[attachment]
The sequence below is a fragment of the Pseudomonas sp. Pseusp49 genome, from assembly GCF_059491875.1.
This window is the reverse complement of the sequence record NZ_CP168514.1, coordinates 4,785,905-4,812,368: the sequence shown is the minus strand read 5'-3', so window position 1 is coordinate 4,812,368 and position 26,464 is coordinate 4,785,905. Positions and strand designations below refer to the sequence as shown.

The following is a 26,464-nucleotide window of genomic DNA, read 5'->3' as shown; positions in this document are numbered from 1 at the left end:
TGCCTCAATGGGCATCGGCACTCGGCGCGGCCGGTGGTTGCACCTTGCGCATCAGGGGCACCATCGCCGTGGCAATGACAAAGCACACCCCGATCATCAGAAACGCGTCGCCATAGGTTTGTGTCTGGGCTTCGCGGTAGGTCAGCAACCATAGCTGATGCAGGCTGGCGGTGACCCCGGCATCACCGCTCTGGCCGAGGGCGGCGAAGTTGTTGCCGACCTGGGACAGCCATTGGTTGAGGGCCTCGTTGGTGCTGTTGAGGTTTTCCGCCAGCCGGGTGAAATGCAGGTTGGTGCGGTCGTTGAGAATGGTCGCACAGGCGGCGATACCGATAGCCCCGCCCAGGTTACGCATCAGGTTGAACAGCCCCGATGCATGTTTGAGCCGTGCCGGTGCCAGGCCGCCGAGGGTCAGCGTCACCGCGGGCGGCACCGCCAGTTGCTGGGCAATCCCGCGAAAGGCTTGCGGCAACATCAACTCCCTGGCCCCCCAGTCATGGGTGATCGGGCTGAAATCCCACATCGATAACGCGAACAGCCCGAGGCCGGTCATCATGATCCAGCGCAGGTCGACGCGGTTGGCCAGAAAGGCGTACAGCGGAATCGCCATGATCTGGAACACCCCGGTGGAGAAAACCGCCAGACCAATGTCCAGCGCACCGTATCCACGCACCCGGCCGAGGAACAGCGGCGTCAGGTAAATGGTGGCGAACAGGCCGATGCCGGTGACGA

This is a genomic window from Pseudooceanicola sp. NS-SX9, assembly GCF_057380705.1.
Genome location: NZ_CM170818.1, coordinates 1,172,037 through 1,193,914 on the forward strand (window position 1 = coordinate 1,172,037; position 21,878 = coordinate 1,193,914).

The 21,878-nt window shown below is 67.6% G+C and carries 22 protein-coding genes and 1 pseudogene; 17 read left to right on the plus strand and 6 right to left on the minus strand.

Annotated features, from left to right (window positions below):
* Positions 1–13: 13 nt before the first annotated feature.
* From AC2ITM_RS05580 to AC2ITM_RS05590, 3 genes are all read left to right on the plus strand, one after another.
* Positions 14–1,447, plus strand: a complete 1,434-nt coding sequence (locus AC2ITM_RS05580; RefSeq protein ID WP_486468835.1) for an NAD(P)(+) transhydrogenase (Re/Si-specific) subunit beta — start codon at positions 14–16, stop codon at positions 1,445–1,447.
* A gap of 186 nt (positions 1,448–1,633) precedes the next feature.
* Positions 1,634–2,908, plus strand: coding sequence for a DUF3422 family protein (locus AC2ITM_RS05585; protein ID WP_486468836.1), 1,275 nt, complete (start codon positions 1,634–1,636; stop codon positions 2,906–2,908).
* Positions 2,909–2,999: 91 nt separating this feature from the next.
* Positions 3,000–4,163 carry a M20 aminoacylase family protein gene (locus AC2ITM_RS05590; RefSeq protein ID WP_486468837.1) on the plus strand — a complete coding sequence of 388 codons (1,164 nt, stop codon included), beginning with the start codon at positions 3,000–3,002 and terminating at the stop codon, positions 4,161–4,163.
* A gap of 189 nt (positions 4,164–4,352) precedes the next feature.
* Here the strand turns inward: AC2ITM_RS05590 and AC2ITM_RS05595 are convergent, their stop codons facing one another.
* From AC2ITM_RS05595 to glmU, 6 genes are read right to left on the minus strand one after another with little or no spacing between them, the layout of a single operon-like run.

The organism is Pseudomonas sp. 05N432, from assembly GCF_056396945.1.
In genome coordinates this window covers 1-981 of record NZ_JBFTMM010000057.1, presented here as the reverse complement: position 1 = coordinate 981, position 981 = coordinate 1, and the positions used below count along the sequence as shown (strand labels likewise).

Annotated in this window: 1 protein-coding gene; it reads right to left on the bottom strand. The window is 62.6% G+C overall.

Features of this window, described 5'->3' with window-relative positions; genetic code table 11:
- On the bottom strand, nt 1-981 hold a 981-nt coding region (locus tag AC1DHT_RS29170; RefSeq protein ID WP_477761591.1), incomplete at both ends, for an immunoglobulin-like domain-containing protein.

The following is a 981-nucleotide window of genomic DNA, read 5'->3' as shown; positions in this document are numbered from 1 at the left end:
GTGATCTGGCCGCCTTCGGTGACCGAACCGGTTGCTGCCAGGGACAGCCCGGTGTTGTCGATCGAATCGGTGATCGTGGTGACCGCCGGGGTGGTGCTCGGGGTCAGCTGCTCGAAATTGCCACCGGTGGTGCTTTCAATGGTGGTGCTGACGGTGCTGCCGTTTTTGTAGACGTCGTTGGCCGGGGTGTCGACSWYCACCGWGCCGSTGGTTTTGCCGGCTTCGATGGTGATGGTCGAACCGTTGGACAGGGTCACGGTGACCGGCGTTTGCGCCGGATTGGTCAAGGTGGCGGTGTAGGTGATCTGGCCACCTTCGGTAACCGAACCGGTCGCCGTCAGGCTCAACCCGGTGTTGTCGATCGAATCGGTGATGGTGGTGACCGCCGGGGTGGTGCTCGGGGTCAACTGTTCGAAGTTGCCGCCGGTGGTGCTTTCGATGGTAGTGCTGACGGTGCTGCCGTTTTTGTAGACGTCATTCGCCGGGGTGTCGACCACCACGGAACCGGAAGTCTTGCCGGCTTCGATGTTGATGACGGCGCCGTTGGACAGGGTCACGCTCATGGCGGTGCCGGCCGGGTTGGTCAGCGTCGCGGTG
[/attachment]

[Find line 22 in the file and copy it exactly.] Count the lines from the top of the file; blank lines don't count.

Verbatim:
Features of this window, described 5'->3' with window-relative positions; genetic code table 11: